These were posted on the WA Country Hour Facebook page. The original author is unknown, but whoever they are, they're a genius.

• Your dog rides in the farm ute more than your wife.

• You convince your wife that an overnight trip for machinery parts is a vacation.

 • You wear specific hats for farm sales, livestock auctions and holidays.

 • Your best dog rides in the front of the ute with you.

• If you see a bit of string in a paddock you pick it up and put it in your pocket.

 • You’ve had to wash off with a garden hose before your wife would let you in the house.

 • Your ideal holiday is to visit other peoples farms and stop at every machinery dealer on the way.

 • Your hands look like they are made from the same material as your boots.

Thursday, 3 November 2011

Golden Rules of Farming Part 6

I was stuck on the last ten for a while, but the last few days have given me inspiration.

126. The seed cleaner that has run just fine for the last four hours while you carefully watched it, blocks up and spills grain everywhere when you duck behind the tractor for a quick leak.

127. Never put too many oversize signs or amber lights on your wide load, otherwise it's hard to plead ignorant cocky when the cops pull you over.

128. PTO shaft guards are excellent at preventing things getting caught in the shaft. They are also excellent at preventing the grease gun from reaching the multitude of grease nipples on them.

129. If your stock carter starts puffing just from climbing down from the cab of his truck, you're in for a long day.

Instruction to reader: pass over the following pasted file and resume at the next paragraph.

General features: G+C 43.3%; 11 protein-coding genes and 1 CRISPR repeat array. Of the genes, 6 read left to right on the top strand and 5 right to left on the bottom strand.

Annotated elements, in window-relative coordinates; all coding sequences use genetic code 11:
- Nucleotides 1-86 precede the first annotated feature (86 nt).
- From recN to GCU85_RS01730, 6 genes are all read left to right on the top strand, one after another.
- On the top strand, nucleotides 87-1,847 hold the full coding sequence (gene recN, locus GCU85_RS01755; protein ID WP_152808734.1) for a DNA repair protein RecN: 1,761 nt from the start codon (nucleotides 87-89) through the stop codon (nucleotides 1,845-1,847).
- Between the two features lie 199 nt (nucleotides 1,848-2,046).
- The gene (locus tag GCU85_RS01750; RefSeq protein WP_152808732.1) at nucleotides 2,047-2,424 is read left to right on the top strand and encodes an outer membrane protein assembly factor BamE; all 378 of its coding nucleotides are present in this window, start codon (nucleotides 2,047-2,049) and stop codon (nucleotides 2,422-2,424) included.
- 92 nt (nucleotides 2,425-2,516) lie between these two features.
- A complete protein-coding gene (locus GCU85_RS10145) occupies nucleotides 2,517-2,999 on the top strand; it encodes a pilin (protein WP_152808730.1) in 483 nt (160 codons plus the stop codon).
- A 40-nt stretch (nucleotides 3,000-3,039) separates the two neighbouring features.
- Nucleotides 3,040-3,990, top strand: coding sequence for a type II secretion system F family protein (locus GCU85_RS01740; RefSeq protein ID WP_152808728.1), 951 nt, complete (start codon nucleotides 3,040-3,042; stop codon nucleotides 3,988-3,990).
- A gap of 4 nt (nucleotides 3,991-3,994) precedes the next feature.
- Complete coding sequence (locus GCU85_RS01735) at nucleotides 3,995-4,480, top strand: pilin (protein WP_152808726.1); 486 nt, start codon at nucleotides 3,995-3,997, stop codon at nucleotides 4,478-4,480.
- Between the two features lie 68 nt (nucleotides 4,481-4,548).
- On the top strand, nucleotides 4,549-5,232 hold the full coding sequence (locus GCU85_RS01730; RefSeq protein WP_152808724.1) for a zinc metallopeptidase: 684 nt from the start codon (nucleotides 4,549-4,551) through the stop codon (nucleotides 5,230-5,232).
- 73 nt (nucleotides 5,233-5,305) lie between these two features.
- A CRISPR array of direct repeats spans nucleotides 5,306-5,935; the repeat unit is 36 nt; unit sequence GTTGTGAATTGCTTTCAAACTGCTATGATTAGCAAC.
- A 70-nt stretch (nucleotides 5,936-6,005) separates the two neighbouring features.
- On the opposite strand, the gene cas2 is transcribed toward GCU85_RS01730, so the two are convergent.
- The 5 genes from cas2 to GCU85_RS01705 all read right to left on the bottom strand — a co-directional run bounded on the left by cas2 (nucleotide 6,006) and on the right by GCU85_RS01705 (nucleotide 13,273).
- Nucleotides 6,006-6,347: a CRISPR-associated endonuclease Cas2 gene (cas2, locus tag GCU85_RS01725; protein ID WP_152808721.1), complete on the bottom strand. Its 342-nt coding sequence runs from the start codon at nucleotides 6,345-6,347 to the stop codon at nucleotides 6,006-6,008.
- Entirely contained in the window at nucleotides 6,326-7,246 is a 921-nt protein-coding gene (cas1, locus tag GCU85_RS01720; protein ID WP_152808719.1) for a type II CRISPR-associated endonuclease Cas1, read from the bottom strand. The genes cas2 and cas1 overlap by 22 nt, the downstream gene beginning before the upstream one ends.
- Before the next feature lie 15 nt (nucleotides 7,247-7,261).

130. When recieving stock into the depot, no trucks will appear all morning, then when you decide to have lunch, six roll in at the same time.

Wednesday, 2 November 2011

Silent but Steadily

We have more than a few dogs here. We need them. When we first started the depot we had just two. The first day they thought it was great, chasing sheep all day. The second day they were still keen. The third day they stepped out of their cage half heartedly. The fourth day we had to coax them out with roo tails, and by the fifth day they flat out refused, mentioning something about the AWU. Thankfully they didn't know about Red Dog being a signed up member already, something I'm not keen to tell any of them, actually.

So we've gradually built our fleet of working dogs up over the last few years. We have paddock dogs, yard dogs, a truck dog, a couple of P platers, a few younger L platers and one poor bugger I'm not sure what to do with. But he seems happy staring at the horses all day, though I have warned him if he gets kicked in the head, thats it.

I took this video last week using Gemma's phone thingamy. This is why I don't have one myself, nothing would get done. This is Indy, one of our first dogs. She's going on nine, and we've got two litters out of here. Pure kelpie, they assure us, no dingo at all. Needless to say, when we take her out to the station she wears a bright collar, a muzzle, and if I could work out how to get one on her, a Hi-Vis vest. The dogging group is pretty on the ball out there, and the last thing we would need is for her to get lost while mustering.

These are a handfull of freshly shorn wethers. Mad as hatters, more likely to go over the fence than through the gate. From me opening the gate I gave one command "Back" which usually means left. (I say usually because when it comes to ballsing up lefts and rights, me and the dogs are on an even par.)